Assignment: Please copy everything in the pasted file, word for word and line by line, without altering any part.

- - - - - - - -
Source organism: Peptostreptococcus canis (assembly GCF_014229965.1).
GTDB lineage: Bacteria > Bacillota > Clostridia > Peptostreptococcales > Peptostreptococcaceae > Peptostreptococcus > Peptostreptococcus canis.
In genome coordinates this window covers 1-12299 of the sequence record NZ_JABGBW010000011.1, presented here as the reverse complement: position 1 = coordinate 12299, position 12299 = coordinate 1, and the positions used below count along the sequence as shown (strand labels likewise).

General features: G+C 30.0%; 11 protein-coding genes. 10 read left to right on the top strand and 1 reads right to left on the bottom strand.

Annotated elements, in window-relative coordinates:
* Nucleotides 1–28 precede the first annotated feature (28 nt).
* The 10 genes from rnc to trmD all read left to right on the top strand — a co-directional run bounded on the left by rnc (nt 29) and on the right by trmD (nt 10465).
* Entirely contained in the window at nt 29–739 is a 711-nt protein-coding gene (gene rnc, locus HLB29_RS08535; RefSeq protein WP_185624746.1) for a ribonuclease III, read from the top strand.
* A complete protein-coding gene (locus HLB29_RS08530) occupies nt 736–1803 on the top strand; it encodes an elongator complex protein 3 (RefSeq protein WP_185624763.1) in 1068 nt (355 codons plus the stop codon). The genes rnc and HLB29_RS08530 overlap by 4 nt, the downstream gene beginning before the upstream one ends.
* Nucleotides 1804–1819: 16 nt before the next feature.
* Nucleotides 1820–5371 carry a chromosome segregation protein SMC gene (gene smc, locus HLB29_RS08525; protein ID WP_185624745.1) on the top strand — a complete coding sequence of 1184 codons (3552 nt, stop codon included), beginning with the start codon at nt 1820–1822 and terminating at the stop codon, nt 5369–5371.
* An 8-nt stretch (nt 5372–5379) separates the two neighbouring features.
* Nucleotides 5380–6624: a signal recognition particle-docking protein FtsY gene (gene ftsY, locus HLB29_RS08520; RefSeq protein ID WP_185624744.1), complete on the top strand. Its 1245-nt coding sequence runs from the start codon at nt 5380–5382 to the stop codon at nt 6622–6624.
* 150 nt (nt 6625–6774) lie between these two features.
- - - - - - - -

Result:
Source organism: Peptostreptococcus canis (assembly GCF_014229965.1).
GTDB lineage: Bacteria > Bacillota > Clostridia > Peptostreptococcales > Peptostreptococcaceae > Peptostreptococcus > Peptostreptococcus canis.
In genome coordinates this window covers 1-12299 of the sequence record NZ_JABGBW010000011.1, presented here as the reverse complement: position 1 = coordinate 12299, position 12299 = coordinate 1, and the positions used below count along the sequence as shown (strand labels likewise).

General features: G+C 30.0%; 11 protein-coding genes. 10 read left to right on the top strand and 1 reads right to left on the bottom strand.

Annotated elements, in window-relative coordinates:
* Nucleotides 1–28 precede the first annotated feature (28 nt).
* The 10 genes from rnc to trmD all read left to right on the top strand — a co-directional run bounded on the left by rnc (nt 29) and on the right by trmD (nt 10465).
* Entirely contained in the window at nt 29–739 is a 711-nt protein-coding gene (gene rnc, locus HLB29_RS08535; RefSeq protein WP_185624746.1) for a ribonuclease III, read from the top strand.
* A complete protein-coding gene (locus HLB29_RS08530) occupies nt 736–1803 on the top strand; it encodes an elongator complex protein 3 (RefSeq protein WP_185624763.1) in 1068 nt (355 codons plus the stop codon). The genes rnc and HLB29_RS08530 overlap by 4 nt, the downstream gene beginning before the upstream one ends.
* Nucleotides 1804–1819: 16 nt before the next feature.
* Nucleotides 1820–5371 carry a chromosome segregation protein SMC gene (gene smc, locus HLB29_RS08525; protein ID WP_185624745.1) on the top strand — a complete coding sequence of 1184 codons (3552 nt, stop codon included), beginning with the start codon at nt 1820–1822 and terminating at the stop codon, nt 5369–5371.
* An 8-nt stretch (nt 5372–5379) separates the two neighbouring features.
* Nucleotides 5380–6624: a signal recognition particle-docking protein FtsY gene (gene ftsY, locus HLB29_RS08520; RefSeq protein ID WP_185624744.1), complete on the top strand. Its 1245-nt coding sequence runs from the start codon at nt 5380–5382 to the stop codon at nt 6622–6624.
* 150 nt (nt 6625–6774) lie between these two features.